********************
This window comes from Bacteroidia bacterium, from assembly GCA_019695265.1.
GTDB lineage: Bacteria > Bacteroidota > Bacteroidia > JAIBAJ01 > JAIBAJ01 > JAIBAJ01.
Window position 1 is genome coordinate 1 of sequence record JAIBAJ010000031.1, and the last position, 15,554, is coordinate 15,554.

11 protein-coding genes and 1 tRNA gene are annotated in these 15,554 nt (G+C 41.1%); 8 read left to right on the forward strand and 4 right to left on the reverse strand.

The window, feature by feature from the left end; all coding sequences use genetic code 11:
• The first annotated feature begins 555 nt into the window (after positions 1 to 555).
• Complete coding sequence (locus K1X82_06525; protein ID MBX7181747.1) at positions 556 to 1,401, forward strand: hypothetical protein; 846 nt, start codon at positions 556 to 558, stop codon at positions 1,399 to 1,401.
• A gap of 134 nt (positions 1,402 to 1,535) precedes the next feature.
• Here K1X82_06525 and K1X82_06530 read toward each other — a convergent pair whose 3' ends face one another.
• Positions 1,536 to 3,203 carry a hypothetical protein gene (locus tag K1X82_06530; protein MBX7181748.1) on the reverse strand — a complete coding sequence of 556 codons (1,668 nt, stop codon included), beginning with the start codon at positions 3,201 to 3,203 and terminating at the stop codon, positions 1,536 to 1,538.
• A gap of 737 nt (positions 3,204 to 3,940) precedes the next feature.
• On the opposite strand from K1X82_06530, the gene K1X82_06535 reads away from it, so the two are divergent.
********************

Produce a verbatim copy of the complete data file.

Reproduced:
This window comes from Bacteroidia bacterium, from assembly GCA_019695265.1.
GTDB lineage: Bacteria > Bacteroidota > Bacteroidia > JAIBAJ01 > JAIBAJ01 > JAIBAJ01.
Window position 1 is genome coordinate 1 of sequence record JAIBAJ010000031.1, and the last position, 15,554, is coordinate 15,554.

11 protein-coding genes and 1 tRNA gene are annotated in these 15,554 nt (G+C 41.1%); 8 read left to right on the forward strand and 4 right to left on the reverse strand.

The window, feature by feature from the left end; all coding sequences use genetic code 11:
• The first annotated feature begins 555 nt into the window (after positions 1 to 555).
• Complete coding sequence (locus K1X82_06525; protein ID MBX7181747.1) at positions 556 to 1,401, forward strand: hypothetical protein; 846 nt, start codon at positions 556 to 558, stop codon at positions 1,399 to 1,401.
• A gap of 134 nt (positions 1,402 to 1,535) precedes the next feature.
• Here K1X82_06525 and K1X82_06530 read toward each other — a convergent pair whose 3' ends face one another.
• Positions 1,536 to 3,203 carry a hypothetical protein gene (locus tag K1X82_06530; protein MBX7181748.1) on the reverse strand — a complete coding sequence of 556 codons (1,668 nt, stop codon included), beginning with the start codon at positions 3,201 to 3,203 and terminating at the stop codon, positions 1,536 to 1,538.
• A gap of 737 nt (positions 3,204 to 3,940) precedes the next feature.
• On the opposite strand from K1X82_06530, the gene K1X82_06535 reads away from it, so the two are divergent.